“You are the most important person in my life mother; you have to come and bless my work.”
“I promised myself never to set foot in the house, now don’t make me go back on my words.”
Nearly two decades earlier, Sarala had walked out of her home with her daughter. Repeated pleas and entreaties of her husband, persuation and cajoling by her parents and relatives, could not make Sarala change her mind.
“I am not going back there.”
“That is your husband and your home, beti; at least tell us what is the problem.”
“Just let me stay here for a little while baba; I shall find a job and move out.”
Sarala never said anything more than this. She knew relatives and friends are talking behind her back. They called her “ziddi” and “bewakoof”. How so much stubbornness is not good for a woman. But Sarala did not care. She did find a job, and found a place of her own near her parents. She raised her daughter, seen her through her education. Today, Smriti is an interior designer.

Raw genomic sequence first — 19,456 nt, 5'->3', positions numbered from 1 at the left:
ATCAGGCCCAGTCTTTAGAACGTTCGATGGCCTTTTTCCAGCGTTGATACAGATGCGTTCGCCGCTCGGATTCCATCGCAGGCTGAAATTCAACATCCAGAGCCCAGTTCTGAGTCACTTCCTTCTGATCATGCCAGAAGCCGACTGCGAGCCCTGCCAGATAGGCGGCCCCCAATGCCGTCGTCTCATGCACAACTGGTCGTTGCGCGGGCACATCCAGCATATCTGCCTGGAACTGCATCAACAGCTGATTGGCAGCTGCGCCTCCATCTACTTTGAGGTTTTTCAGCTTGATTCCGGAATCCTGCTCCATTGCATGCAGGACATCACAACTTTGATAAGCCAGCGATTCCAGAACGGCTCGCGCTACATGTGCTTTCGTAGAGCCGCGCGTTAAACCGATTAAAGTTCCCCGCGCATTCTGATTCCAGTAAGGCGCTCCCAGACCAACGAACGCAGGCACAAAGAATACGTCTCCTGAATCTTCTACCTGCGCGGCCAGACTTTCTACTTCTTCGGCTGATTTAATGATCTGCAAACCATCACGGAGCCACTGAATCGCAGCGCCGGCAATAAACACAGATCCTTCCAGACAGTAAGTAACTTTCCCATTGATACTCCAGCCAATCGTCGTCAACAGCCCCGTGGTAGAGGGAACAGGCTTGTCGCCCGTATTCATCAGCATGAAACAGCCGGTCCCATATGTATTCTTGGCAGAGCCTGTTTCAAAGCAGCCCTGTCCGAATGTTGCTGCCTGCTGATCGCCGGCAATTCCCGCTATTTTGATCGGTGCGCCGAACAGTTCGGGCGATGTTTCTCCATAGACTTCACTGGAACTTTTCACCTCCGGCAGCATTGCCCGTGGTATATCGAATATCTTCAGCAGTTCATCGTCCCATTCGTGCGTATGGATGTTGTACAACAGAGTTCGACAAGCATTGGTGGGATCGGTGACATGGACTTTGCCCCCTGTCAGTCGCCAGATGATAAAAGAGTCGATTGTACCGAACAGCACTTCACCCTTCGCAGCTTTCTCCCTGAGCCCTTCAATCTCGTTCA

“Here we are mother,”
Smriti stopped the cab infront of the single story house. Smriti had inherited the house from her father; she had renovated and re-decorated the place,
“unlock the door mother, you are my chief guest.”
With a mixture of trepidation and anticipation Sarala turned the key in the lock and opened the door. Instinctively, Sarala went after the light switch by the window, a habit from many years earlier.
“Happy house warming mom!”
the room was filled with noise of laughter and clapping as the fluorescent light flooded the room. Memories of another event came flooding to overwhelmed Sarala. Many years earlier, Samir had handed her keys to this house, amid laughter and happiness of family and friends.
“Mother, these are keys to your house. Let me show you around what I have done.”
Sarala did not express her inner turmoil entering the master bedroom where she had seen her husband and his secretary on her bed.